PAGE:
`simpr`

provides a general, simple, and tidyverse-friendly framework for generating simulated data, fitting models on simulations, and tidying model results. The full workflow can happen in a single tidy pipeline without creating external functions, global values, or using loops. It’s useful for power analysis, design analysis, simulation studies, and for teaching statistics.

**Easily readable simulation specifications.**You can specify simulations in a few lines, including referring to other simulation variables and to simulation parameters that you’re varying (such as sample size).`simpr`

takes care of all the details of generating your simulation across varying parameters.**Sensibly handle errors.**`simpr`

has various options to keep going even when simulation or model-fitting hits errors, so that you don’t need to start over if a single iteration hits fatal numerical issues.**Reproducible workflows.**Individual simulations can be reproduced exactly without needed to perform the whole simulation again.**Easy-to-use parallel processing.**Building on`furrr`

, parallel processing for`simpr`

can usually be turned on with a couple lines of code.

The hardest part of any simulation is designing the data-generating process and deciding what values of parameters you want to explore. `simpr`

takes care of the rest so you can focus on these central issues.

```
## Install stable CRAN version
install.packages("simpr")
## Install latest development version
remotes::install_github("statisfactions/simpr")
library(simpr)
```

The `simpr`

workflow, inspired by the `infer`

package, distills a simulation study into five primary steps:

`specify()`

your data-generating process`define()`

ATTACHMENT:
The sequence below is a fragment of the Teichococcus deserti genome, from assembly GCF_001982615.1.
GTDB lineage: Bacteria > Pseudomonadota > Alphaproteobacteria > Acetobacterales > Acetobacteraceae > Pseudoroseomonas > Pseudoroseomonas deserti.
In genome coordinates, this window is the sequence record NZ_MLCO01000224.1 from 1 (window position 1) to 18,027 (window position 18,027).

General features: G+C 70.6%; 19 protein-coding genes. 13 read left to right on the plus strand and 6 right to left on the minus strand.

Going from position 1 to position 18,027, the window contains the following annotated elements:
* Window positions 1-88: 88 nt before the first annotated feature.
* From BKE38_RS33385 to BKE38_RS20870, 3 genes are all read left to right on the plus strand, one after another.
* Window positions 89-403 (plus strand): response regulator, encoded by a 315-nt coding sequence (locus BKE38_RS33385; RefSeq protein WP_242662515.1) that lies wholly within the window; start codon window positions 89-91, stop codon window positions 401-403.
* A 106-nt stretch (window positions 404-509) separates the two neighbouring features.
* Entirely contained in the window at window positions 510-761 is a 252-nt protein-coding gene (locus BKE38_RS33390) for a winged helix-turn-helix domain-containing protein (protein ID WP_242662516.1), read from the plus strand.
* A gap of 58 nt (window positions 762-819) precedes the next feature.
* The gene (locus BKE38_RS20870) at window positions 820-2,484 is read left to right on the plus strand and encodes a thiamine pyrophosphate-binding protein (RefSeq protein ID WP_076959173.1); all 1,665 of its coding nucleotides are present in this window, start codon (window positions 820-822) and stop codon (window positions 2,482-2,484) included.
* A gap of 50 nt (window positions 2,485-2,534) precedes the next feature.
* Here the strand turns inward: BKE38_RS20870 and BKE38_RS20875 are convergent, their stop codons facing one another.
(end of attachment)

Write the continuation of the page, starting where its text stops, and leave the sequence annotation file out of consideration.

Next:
parameters that you want to systematically vary across your simulation design (e.g.*n*, effect size)`generate()`

the simulation data`fit()`

models to your data (e.g.`lm()`

)`tidy_fits()`

for further processing using`broom::tidy()`

, such as computing power or Type I Error rates

`simpr`

makes no assumptions about your data and is not specialized to any particular type of data generating process or model. If R can generate it and if R can fit models, you can use `simpr`

to run your simulation. (The tidying step is limited by the models supported `broom::tidy()`

, although you can also supply your own tidying function or expression.)

Suppose we are calculating the power for a two-sample *t*-test where the data is log-normally distributed, which can be generated by `stats::rlnorm()`

.

```
set.seed(100)
## Data-generating mechanism
specify(a = ~ rlnorm(n, mean = 0),
b = ~ rlnorm(n, mean = 0.5)) %>%
## Vary n from 30 to 100
define(n = seq(30, 100, by = 10)) %>%
## 100 repetitions
generate(100) %>%
## fit t-tests
fit(t_test = ~ t.test(a, b)) %>%
## bring model results into a tidy tibble
tidy_fits()
#> # A tibble: 800 × 14
#> .sim_id n rep Source estimate estimate1 estimate2 statistic p.value
#> <int> <dbl> <int> <chr> <dbl> <dbl> <dbl> <dbl> <dbl>
#> 1 1 30 1 t_test -0.953 1.73 2.68 -1.60 0.117
#> 2 2 40 1 t_test -0.249 1.64 1.89 -0.581 0.563
#> 3 3 50 1 t_test -0.616 1.67 2.29 -1.19 0.237
#> 4 4 60 1 t_test -1.75 1.28 3.03 -3.30 0.00146
#> 5 5 70 1 t_test -0.876 1.61 2.48 -1.96 0.0525
#> 6 6 80 1 t_test -0.780 1.71 2.49 -2.13 0.0352
#> 7 7 90 1 t_test -0.818 1.60 2.42 -2.51 0.0129
#> 8 8 100 1 t_test -0.878 1.51 2.38 -2.61 0.00988
#> 9 9 30 2 t_test -0.487 1.96 2.44 -0.713 0.479
#> 10 10 40 2 t_test -2.29 1.37 3.66 -1.76 0.0851
#> # … with 790 more rows, and 5 more variables: parameter <dbl>, conf.low <dbl>,
#> # conf.high <dbl>, method <chr>, alternative <chr>
```

`specify()`

creates two variables `a`

and `b`

that are distributed lognormally (any R expression that generates data can be used here). The `specify`

expressions refer to the sample size, `n`

. `define()`

clarifies that `n`

varies between 30 and 100 by 10s. `generate()`

actually does the data generation, with 100 simulated datasets for each possible value of `define()`

. `fit()`

applies an arbitrary R expression to each simulated dataset, and `tidy_fits()`

brings things together in a tidy tibble that can be easily aggregated and plotted to calculate bias, power, etc.

See `vignette("simpr")`

to get started on using the package, or view the `simpr`

showcase for several applied examples.